Train Up a Child

A Lamplighter Moment from Mark Hamby

I have a test for you today. Take a few seconds to read the following lists. Try to spend the same amount of time on each one–focus…ready, set, go!


ocean/breeze bread/b_tter

leaf/tree music/l_rics

sweet/sour sh_e/sock

move/actress phone/b_ok

gasoline/engine chi­_s/salsa

high school/college pen_il/paper

turkey/stuffing river/b-at

fruit/vegetable s­_lt/pepper

computer/chip television/rad_o

chair/couch l_nch/dinner

Now, close your eyes and try to remember as many pairs or single words as you can.

From which column did you recall the most? In all probability you remembered more words or pairs of words from column B. Correct? Research demonstrates that you’ll remember three times as many from the column that contained fragments. Why? Because the fragments required you, in those few seconds, to concentrate. The blank space required you to exercise a minimal amount of focused effort that resulted in sharpened memory retention.

Education today, for the most part, involves passive learning. What you just experienced was active learning that required focused attention. In Proverbs 22:6 we have that so oft quoted Bible verse: “Train up a child in the way he should go . . . .” Actually, the word “train” is insufficient to understand the full significance of this word. The Hebrew word חנך-or its expanded English form “Hanukkah”- carries the idea of “dedication,” which describes the feast of Hanukkah or the feast of dedication. Perhaps this means that we as parents are to “dedicate” our children to the Lord (whether they pursue a career as a carpenter or a theologian) and when they are old, they will not depart from it. But even this definition falls short.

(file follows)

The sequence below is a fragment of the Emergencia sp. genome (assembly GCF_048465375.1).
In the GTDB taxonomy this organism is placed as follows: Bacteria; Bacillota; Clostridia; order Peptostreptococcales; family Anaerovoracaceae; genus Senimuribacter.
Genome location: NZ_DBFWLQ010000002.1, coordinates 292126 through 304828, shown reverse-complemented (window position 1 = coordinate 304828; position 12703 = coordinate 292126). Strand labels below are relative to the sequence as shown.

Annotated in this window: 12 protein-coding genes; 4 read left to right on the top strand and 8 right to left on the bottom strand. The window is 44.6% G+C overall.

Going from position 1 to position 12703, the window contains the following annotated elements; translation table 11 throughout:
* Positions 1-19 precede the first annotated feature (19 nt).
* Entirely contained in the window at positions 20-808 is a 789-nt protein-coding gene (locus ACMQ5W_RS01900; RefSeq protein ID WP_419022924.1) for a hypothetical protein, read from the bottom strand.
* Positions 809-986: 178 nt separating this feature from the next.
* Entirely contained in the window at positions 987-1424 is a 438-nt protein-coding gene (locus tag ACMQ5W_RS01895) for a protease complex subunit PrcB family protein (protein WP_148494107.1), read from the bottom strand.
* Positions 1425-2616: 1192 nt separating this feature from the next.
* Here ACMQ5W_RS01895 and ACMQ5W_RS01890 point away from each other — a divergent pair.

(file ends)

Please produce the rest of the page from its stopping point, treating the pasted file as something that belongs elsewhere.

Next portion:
The root word for “train, instruct, initiate” (חנך) also carries the idea in Arabic of “palate,” referring to “rubbing the palate of a child.” The Hebrews and Egyptians rubbed the palate of a newborn child with dates or figs. It is not known exactly why, but it would appear that they were creating a sucking reflex for the child so that he would begin nursing.

“Training” our children requires much more than providing an education. It requires the creation of appetizing learning environments and experiences so that our children will passionately pursue worthy goals that are based on truths not easily forgotten-like the words that were etched in your memory because you gave a little more effort and focus. It’s time to turn passivity into passion by initiating experiences that cultivate our children’s tastes for what is great and glorious.

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